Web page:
Persephone Queen of Souls

Persephone Prosperina by Rossetti
Prosperina /Persephone- by Rossetti

Persephone is the goddess of the underworld in Greek mythology.

The myth of Persephone is a symbol of the cycle of death and rebirth in nature and how a victim became the Queen of Souls, the High Priestess.

Her name means “she who destroys the light.”

Persephone is the daughter of the King of the Gods -Zeus and his sister Demeter, goddess of the harvest. Persephone was a very beautiful young woman.

Hades (Pluto) was the God of the Underworld, so no one wanted to be with him. He was very lonely and longed for a wife.  So, with the agreement of Zeus, he decided to take Persephone.

One day, when she was collecting flowers, the earth suddenly opened up and Hades burst forth in his chariot and grabbed her. He took her back to his underworld.

Broken-hearted, Demeter left her temple and roamed the earth, desperately looking for her daughter. Because she was the goddess of the crops (known as Ceres in Roman mythology) the earth began to dry up.

The gods realised they had to intervene, for without food the humans would die, and there would be no one left to worship them. Zeus sent Hermes (Mercury the messenger god) down to Hades to bring back Persephone.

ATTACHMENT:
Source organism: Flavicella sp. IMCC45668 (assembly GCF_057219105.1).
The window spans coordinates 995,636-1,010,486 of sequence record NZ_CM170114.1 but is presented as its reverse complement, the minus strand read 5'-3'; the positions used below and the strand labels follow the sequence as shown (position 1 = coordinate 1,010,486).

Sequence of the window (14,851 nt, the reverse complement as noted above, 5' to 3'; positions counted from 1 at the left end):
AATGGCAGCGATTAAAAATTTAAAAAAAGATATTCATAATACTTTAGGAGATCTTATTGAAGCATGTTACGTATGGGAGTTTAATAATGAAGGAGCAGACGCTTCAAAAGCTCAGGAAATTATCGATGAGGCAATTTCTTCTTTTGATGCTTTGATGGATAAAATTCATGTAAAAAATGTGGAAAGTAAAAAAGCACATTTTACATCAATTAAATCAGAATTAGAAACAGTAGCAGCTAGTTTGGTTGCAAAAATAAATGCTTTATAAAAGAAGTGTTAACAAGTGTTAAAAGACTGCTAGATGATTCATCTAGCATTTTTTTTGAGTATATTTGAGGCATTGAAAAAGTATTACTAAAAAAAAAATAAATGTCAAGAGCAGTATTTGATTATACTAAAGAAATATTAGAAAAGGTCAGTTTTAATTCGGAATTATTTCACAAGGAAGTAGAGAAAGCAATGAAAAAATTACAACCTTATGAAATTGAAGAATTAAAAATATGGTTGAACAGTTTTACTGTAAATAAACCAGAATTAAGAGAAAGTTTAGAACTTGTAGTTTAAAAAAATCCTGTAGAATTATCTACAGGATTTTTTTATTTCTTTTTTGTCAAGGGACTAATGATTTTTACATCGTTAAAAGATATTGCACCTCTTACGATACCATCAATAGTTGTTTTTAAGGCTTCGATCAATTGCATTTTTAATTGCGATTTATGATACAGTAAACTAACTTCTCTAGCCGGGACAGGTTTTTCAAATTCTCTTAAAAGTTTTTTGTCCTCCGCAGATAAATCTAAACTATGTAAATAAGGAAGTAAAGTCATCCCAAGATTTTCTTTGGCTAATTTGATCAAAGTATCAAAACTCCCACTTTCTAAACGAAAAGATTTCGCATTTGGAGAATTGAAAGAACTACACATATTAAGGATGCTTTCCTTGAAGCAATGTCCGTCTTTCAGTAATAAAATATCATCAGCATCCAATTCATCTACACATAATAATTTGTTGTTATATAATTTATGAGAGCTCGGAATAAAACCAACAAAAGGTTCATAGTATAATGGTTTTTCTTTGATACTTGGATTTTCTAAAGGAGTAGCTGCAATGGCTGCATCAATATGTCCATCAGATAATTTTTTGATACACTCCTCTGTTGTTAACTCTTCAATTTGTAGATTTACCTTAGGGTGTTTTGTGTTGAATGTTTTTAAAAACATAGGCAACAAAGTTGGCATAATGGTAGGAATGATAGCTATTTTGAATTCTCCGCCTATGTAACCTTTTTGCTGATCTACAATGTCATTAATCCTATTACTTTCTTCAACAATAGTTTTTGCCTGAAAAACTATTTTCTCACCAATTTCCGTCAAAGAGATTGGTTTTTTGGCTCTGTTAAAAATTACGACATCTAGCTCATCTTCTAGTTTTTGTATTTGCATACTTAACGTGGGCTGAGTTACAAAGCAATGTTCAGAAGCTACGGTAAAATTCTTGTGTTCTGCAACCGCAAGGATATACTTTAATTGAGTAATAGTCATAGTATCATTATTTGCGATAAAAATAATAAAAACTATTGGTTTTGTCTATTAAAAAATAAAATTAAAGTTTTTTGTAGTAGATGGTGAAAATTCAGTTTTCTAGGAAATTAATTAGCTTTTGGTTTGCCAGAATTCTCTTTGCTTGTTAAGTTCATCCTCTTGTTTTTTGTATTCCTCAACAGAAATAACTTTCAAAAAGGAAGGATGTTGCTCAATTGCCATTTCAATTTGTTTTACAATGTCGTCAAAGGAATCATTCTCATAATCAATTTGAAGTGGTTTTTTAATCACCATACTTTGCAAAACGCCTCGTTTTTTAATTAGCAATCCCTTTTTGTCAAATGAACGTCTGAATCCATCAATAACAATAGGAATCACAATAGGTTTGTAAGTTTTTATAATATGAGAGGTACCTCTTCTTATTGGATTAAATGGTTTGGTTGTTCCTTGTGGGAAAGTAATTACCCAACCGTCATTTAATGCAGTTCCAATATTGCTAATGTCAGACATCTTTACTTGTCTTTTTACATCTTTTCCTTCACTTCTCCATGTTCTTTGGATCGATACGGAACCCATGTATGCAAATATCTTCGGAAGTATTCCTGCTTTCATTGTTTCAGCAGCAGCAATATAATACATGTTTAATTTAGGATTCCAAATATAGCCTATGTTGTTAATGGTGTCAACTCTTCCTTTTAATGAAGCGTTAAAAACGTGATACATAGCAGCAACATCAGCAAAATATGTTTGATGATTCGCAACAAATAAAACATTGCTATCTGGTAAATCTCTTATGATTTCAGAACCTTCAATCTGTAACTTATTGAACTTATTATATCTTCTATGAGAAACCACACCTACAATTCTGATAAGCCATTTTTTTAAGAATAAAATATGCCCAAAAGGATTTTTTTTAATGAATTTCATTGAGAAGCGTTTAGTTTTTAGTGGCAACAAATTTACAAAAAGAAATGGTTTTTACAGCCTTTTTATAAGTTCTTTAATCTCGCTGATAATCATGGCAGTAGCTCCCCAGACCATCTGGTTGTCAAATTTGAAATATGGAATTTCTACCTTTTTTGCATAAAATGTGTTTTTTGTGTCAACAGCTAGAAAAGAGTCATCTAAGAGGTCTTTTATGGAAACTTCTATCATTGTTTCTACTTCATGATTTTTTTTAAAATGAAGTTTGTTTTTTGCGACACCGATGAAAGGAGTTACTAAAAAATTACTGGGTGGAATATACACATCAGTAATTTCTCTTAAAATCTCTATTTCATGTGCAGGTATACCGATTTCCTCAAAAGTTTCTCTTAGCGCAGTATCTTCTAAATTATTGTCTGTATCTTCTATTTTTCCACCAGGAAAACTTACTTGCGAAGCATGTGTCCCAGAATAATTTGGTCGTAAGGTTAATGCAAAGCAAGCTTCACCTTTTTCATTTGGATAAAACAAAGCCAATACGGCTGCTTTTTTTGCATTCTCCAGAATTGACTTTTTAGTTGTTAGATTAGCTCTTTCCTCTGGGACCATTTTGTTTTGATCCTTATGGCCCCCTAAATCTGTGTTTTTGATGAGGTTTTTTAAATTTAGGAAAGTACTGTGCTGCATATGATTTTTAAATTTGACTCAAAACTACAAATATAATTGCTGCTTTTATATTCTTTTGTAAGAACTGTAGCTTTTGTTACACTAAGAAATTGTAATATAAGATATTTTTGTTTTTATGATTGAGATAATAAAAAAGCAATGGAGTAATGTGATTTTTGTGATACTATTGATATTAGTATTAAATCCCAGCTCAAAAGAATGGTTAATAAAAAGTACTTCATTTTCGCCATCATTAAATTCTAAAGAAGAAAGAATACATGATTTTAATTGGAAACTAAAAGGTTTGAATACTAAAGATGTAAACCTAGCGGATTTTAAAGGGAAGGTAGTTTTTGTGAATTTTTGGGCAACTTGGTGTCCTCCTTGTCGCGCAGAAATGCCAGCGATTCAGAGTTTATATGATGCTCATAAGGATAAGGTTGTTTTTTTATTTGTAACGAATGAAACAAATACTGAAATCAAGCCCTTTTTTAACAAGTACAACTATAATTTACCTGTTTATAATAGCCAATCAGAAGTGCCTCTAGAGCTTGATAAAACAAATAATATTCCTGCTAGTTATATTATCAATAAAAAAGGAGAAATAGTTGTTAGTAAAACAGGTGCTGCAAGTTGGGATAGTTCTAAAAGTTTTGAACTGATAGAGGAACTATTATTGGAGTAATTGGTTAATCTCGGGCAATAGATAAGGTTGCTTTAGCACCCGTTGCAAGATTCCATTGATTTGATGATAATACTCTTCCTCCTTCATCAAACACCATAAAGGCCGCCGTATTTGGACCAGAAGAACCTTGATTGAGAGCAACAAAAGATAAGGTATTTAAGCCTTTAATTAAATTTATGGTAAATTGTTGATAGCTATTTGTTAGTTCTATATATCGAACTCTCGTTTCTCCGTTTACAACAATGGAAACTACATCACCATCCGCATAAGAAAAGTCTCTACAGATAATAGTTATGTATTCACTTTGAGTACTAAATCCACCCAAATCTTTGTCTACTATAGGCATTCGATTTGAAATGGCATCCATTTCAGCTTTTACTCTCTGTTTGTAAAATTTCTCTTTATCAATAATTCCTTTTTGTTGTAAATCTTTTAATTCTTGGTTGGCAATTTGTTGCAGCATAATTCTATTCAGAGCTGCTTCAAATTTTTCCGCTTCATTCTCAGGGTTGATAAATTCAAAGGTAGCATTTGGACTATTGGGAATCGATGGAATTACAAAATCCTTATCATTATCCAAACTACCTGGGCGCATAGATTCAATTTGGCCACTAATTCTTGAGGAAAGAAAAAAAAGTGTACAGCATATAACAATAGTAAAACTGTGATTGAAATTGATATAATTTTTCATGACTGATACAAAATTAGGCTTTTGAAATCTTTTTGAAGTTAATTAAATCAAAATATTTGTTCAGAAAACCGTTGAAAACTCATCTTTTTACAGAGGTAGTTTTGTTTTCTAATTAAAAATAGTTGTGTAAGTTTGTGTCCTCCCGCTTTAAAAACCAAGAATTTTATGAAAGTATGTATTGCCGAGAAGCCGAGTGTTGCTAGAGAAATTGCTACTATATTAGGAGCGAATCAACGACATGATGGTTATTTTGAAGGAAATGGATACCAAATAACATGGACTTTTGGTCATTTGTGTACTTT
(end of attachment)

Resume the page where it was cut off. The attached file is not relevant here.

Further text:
Hades had to agree, but before she went back he gave Persephone a pomegranate . When she later ate it, it meant she had to return to the underworld. So she descends for a third of the year.

When Persephone was in Hades, Demeter refused to let anything grow and so winter began. This myth is a symbol of the cycle of death and rebirth in nature.

It also demonstrates how the young girl Persephone grows into the mature wife of the god of the Underworld. The myth resonates with the story of a girl leaving home to marry and running home to mother when the marriage goes wrong.

Once she understands herself and the psychology of a man with hidden power (and strong sexuality as seen in the myth) she becomes the Queen of the Underworld, also known as The High Priestess.


The first asteroids to be discovered, Ceres, Pallas, Juno and Vesta were named after Goddesses. They form a self-contained symbol system that casts new light on women’s issues, and gives both men and women new insights into areas such as parenting and nurture, career, partners, sexuality and spirituality. Find out about the 12 Goddesses in your birth chart see NEW Goddess Report>

From ‘Goddesses and Heroines’ by Patricia Monaghan (Used by permission. This text is NOT included in the Goddess Oracle)